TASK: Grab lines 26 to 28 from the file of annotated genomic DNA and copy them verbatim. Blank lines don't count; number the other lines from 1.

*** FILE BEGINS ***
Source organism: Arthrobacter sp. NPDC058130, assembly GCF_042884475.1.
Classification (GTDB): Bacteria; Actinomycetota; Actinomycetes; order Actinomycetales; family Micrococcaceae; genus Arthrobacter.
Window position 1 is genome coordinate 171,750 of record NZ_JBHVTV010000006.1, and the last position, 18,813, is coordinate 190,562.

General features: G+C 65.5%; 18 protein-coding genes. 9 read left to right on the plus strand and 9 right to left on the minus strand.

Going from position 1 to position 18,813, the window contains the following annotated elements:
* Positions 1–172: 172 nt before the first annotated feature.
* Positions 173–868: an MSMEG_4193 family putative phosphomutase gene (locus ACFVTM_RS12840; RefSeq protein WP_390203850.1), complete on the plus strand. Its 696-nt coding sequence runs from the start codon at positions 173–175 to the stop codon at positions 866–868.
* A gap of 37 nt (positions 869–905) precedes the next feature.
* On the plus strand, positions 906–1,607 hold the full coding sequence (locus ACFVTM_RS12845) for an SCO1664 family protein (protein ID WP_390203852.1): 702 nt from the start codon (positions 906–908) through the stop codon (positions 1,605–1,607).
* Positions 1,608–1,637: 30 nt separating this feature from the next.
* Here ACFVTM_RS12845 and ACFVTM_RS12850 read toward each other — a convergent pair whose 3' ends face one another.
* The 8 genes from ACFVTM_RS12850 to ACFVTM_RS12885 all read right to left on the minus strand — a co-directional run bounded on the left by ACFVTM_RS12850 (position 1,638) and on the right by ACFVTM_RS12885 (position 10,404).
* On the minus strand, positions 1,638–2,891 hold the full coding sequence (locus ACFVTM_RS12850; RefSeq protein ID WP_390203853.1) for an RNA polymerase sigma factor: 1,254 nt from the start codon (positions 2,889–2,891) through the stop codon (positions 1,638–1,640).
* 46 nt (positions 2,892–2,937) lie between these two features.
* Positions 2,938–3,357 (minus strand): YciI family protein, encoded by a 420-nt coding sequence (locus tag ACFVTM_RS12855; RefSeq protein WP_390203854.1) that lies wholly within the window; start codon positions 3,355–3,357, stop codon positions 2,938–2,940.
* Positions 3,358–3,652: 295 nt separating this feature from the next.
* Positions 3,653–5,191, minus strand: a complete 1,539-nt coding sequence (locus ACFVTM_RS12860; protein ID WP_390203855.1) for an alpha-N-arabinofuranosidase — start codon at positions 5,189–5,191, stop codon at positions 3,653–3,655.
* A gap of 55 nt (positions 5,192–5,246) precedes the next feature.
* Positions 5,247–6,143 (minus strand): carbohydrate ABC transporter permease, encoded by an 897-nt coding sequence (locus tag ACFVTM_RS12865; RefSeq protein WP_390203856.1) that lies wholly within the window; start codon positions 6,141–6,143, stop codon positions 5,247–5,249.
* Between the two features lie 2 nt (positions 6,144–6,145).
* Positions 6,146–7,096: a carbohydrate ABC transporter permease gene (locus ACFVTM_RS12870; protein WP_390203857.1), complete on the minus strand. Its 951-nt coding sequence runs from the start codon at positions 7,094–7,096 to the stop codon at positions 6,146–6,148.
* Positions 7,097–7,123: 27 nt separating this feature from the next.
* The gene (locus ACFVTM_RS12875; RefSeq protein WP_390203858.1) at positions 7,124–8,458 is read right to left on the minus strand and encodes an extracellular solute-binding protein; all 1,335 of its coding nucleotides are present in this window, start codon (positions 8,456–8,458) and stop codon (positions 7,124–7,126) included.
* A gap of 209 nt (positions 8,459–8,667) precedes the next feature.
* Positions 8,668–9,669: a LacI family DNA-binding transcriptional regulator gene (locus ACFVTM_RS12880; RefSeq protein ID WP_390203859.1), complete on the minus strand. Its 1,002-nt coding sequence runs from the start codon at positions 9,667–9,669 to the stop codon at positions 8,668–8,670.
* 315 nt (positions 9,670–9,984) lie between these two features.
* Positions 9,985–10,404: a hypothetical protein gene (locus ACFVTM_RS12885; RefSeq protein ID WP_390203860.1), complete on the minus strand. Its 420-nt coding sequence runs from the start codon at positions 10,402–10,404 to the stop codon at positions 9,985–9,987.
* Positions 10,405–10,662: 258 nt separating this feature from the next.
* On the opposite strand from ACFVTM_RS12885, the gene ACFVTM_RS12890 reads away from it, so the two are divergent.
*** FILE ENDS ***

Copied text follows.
* 315 nt (positions 9,670–9,984) lie between these two features.
* Positions 9,985–10,404: a hypothetical protein gene (locus ACFVTM_RS12885; RefSeq protein ID WP_390203860.1), complete on the minus strand. Its 420-nt coding sequence runs from the start codon at positions 10,402–10,404 to the stop codon at positions 9,985–9,987.
* Positions 10,405–10,662: 258 nt separating this feature from the next.